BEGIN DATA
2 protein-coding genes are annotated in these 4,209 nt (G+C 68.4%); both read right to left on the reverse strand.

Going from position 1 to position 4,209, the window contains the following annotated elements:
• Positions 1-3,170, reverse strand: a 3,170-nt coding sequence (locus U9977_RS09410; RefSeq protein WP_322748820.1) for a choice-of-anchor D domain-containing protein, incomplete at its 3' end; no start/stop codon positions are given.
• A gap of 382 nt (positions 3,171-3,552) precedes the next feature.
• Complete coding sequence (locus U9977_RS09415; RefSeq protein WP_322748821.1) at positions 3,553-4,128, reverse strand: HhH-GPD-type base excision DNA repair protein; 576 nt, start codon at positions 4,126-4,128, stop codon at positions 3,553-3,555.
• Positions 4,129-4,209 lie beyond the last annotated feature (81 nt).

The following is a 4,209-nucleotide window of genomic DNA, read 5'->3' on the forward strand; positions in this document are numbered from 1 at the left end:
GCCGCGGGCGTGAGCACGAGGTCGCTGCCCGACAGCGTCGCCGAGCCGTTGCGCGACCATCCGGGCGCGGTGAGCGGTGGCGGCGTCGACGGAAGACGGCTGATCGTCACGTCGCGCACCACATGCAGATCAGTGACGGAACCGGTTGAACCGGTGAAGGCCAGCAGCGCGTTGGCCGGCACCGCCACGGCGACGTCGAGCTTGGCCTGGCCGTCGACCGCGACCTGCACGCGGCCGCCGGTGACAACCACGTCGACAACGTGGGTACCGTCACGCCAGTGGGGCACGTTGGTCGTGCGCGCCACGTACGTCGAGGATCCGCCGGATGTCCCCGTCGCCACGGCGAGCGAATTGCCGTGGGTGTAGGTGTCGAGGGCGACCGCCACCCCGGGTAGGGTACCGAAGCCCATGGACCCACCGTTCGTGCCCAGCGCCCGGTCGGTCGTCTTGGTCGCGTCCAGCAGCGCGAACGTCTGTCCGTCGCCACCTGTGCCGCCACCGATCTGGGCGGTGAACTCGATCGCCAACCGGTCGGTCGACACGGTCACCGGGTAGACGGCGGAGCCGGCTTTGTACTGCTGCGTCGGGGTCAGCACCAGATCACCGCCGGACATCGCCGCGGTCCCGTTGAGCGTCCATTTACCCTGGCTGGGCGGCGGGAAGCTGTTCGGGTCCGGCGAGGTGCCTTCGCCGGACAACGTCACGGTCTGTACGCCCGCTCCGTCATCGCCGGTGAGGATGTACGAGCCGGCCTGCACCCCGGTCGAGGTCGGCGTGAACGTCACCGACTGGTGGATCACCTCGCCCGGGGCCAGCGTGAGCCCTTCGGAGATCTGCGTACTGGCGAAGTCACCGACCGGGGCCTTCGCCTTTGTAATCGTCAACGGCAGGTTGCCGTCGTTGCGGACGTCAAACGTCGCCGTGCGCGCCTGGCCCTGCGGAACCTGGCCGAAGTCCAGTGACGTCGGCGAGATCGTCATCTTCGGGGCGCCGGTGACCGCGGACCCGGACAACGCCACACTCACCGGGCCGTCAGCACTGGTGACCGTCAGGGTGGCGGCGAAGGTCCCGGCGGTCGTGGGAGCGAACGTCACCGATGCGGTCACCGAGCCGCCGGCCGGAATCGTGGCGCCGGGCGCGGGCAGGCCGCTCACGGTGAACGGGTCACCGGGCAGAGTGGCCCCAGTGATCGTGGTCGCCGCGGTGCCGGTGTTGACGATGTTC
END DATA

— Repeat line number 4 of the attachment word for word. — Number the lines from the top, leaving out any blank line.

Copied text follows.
• A gap of 382 nt (positions 3,171-3,552) precedes the next feature.